Opa! It’s Omega Ouzeri

Opa! It’s Omega Ouzeri

Feast your senses on the subtly exotic temptations of Greece on Cap Hill. Once you step into Omega Ouzeri, you’ll know what I mean. On a warm day, there’s a gentle breeze coming through the open air window. Light from a window reflection floods the dining room. Blue and white décor somehow captures a postcard you’ve seen of Santorini. The hospitality makes it feel like you’re with family rather than on Capitol Hill. On a Thursday summer evening, the dining room is full of people enjoying life. Among them is Omega Ouzeri owner Thomas Soukakos. “Have you ever been to Greece?” Soukakos asks. You’ll be ready to start packing your bags before the entrée even comes out.

Soukakos has been on the Seattle Greek food scene since 1993 but conceptually, Omega features the most modern take on Greek food. With Chef Zoi Antonitsas (previously of Westward) at the helm, it’s no surprise that Omega does modern successfully – without losing the authenticity highlighted on the menu. If you are familiar with Antonitas, it shouldn’t be surprising that she has once again mastered classic, clean Mediterranean flavors with flawless execution and contemporary presentation.

Traditionally, an ouzeri is a type of Greek tavern that serves Ouzo (anise flavored liqueur) and small finger foods that are meant to be shared. My advice: sample everything that Omega Ouzeri has to offer – but if you want to leave fat, happy, and reveling in a half-baked plan to travel to Corfu, my specific recommendations are as follows:

Triada (trio): tzatziki, fava, taramosolata, pita

The trio is a sample of dips that are so far beyond hummous that I’m not sure that I can ever go back. My favorite is the fava. Sweet pea-like favas are whipped into a creamy spread topped with plenty of extra virgin olive oil, lemon, crunchy red onion and salty but mild Ariadne Pure capers. The pita itself is faintly doughy and crisp with a thin coat of – why not – more olive oil. The combination is heaven. Not to be out done, the taramosolata and tzatskiki are decadent. Soukakos favors the taramosolata made with cured roe and bread – the traditional Greek meze is one of chef Antonitas specialties. To learn more and try it yourself, check out this Seattle Times article: Taramasalata — made of fish eggs and old bread — might become your new favorite summer dip.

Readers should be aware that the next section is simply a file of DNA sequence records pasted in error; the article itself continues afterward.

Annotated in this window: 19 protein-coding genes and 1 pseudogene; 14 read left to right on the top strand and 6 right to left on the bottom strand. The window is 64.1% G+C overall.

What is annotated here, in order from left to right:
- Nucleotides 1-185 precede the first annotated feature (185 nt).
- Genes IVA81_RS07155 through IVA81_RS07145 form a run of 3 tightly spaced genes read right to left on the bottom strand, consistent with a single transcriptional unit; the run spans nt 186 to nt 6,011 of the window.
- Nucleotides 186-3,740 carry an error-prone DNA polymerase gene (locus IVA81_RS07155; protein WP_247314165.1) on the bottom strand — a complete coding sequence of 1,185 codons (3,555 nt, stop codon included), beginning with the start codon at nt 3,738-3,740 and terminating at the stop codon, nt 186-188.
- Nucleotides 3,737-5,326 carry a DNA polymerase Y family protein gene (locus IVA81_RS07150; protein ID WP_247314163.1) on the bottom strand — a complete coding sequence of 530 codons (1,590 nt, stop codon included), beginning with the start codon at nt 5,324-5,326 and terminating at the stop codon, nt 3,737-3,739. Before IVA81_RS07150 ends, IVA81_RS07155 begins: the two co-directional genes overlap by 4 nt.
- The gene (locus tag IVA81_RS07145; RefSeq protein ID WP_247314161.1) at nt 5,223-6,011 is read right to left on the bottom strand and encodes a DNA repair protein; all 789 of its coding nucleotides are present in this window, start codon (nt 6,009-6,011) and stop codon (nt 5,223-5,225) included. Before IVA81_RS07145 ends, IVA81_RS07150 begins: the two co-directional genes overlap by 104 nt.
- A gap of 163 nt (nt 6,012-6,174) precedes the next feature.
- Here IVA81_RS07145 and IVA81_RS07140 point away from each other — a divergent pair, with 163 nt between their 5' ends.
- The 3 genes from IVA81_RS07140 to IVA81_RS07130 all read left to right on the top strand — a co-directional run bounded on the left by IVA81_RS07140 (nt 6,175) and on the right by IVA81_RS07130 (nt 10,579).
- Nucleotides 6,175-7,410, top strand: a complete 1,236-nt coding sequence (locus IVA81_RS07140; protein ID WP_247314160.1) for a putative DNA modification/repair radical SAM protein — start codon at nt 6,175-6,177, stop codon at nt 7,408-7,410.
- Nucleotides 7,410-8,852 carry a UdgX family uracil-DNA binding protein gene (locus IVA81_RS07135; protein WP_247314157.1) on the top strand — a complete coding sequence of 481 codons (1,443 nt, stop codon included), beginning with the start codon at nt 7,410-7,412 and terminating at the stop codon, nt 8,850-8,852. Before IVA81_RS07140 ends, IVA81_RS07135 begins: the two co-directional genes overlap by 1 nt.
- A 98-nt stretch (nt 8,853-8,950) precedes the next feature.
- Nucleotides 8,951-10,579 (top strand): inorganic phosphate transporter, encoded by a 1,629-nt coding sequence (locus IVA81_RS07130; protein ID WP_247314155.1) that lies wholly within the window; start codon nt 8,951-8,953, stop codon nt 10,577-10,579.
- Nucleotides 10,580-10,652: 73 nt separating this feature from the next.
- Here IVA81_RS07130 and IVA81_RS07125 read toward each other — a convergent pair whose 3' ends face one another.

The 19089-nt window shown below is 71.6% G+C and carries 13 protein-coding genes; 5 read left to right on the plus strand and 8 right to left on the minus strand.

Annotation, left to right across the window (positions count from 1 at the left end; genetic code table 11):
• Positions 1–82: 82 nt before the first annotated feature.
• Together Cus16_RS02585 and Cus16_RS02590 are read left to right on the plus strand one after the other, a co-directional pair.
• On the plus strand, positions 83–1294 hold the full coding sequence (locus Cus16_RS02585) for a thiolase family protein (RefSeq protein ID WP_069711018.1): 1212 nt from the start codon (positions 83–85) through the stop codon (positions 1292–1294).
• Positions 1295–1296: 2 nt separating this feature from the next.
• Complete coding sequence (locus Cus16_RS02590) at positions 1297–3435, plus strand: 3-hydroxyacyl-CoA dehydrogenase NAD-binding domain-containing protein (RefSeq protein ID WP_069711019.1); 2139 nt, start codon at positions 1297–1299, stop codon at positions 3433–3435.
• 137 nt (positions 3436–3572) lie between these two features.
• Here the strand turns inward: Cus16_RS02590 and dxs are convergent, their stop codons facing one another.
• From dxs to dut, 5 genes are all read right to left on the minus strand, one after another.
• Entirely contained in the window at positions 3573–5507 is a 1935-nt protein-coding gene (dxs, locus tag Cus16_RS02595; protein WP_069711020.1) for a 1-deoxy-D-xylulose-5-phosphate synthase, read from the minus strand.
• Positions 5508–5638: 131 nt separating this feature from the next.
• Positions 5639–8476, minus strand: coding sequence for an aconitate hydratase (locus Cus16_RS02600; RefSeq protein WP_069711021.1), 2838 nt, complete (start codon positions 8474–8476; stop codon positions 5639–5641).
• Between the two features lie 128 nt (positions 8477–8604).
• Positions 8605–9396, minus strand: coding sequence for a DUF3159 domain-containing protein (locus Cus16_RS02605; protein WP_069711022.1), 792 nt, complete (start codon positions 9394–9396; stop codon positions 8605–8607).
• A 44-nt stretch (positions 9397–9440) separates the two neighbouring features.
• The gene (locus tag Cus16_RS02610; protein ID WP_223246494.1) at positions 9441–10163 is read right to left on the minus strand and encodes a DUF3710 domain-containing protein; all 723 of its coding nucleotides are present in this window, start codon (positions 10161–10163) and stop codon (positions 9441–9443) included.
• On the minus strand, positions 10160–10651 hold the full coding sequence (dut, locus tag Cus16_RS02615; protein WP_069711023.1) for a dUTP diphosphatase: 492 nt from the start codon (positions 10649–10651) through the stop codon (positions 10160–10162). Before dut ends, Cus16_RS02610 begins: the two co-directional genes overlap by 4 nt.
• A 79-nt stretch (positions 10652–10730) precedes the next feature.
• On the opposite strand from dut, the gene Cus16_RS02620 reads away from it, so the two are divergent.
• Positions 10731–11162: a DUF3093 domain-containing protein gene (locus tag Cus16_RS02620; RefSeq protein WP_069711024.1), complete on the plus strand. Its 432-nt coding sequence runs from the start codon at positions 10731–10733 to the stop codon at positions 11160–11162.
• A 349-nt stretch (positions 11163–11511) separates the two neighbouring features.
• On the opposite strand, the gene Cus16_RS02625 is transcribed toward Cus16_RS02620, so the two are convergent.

Kolokithokeftedes (zucchini fritters): graviera, mint, Aleppo aioli

Hot crispy Kolokithokeftedes are typically enjoyed as a meze on Crete. They are fried to complete perfection and full of creamy graviera cheese and zucchini. The graviera gives a slightly sweet flavor amplified by salt and Aleppo pepper ailoli. It arrives garnished with purple and yellow flowers and next to the spring green of a split fritter, fried food has never looked so good. The fritters are a well-loved and commonly requested summer menu item so get them while you can.

Octapodi (grilled octopus): fava Santorini, capers, roasted tomatoes

If you have had octopus that isn’t good then you know what an awful experience it can be. Tender octopus is a delicacy that shouldn’t be missed and if you are going to try it anywhere let it be Omega Ouzeri. The octopus sits on a generous bed of fava plus the Ariadne Pure capers. The salty sweet combination are great with a tender bite of octopus. But the perfect bite has heirloom cherry tomatoes, fresh mint, herbs, and plenty of olive oil too. The entire experience will make you swear 14th and E Pike is actually the Ionian Sea.

Lavraki (whole grilled Mediterranean Sea Bass): oregano-grilled lemon dressing. Fisherman’s favorite!

The show stopper at Omega Ouzeri is the sea bass. It’s a sight to see, served whole and ruminating charred lemon with olive oil fresh off the grill. The crispy skin charred with oregano dressing and sprinkled with little purple flowers is tantalizing. You’re dying to dig in as the server expertly de-bones the fillet tableside. When it’s ready, the first bite of melt in your mouth, lemon infused, fresh and mildly flavored fish is unparalleled. As the breeze wafts in through the window you can smell the salt off the Ionian.

Almond Cake & Greek Coffee

Yes, there’s chocolate baklava with walnuts and cocoa stuffed between layers of flakey filo and covered in clove honey; And yeah, there’s saganaki – firm, rich, fried cheese. But the Almond Cake. Moist, perfect, how-am-I-still-eating Almond Cake alongside juicy poached stone fruit. The Greek life is sure good.

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